^ Wood, Lisa; Martin, Karen; Christian, Hayley; Nathan, Andrea; Lauritsen, Claire; Houghton, Steve; Kawachi, Ichiro; McCune, Sandra (2015). "The Pet Factor – Companion Animals as a Conduit for Getting to Know People, Friendship Formation and Social Support". PLoS ONE. 10 (4): e0122085. Bibcode:2015PLoSO..1022085W. doi:10.1371/journal.pone.0122085. PMC 4414420. PMID 25924013.
Take extra care with dark-nailed dogs not to clip to the quick (blood vessel). Go slowly, and only take a little bit off at a time. Dremeling is much safer and easier to avoid hitting the quick, as it shaves only a little bit at a time. Use a cordless pet-safe Dremel tool, as the corded ones will not stop turning if they catch hair. Don't dremel for too long as it will burn the nail and prolong the trimming process for the dog which causes more stress. The best recommended process is trim first then dremel to shorten a little bit and round out the nail do it's not sharp.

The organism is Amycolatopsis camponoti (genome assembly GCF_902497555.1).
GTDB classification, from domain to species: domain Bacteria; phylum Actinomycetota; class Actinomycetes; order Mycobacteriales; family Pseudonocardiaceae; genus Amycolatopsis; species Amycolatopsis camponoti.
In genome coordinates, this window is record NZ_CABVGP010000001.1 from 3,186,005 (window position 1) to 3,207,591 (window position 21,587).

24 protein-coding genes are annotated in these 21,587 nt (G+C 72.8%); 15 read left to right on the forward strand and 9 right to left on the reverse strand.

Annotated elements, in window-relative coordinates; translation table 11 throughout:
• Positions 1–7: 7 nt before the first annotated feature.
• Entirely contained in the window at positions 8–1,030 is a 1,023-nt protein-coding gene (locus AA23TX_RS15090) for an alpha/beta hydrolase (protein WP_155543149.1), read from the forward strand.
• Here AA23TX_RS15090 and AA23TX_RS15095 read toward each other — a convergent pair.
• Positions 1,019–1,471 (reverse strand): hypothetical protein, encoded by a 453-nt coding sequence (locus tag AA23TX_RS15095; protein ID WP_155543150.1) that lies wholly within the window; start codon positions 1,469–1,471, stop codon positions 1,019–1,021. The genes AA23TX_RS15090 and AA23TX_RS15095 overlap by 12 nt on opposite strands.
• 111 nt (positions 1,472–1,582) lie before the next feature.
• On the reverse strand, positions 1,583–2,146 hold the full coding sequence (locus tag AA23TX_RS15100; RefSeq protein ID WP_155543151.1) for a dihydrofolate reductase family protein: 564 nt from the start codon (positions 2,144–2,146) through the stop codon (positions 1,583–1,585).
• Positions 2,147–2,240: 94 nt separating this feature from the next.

Run shower with lukewarm water. Hot water can harm your dog's skin, especially if your dog is short haired. Avoid running water right away on the dog, as it may cause unnecessary stress and burns if starts out hot without checking first. You may have to spend some time desensitizing your dog to the sound of running water with the help of his favourite treats. Always go slowly to avoid overwhelming your pet and making things worse for both of you. If you only have a tub and no shower, use a hose outside as filling a tub with water or only have a cup to run over the dog with water will not penetrate the fur or completely rinse off shampoo properly which causes infection as well as dry skin if completely soaked in water. This is true for even short hair dogs like pit bulls, you don't need the high power setting of any hose only enough to not hurt or stress the dog but still gets the job done.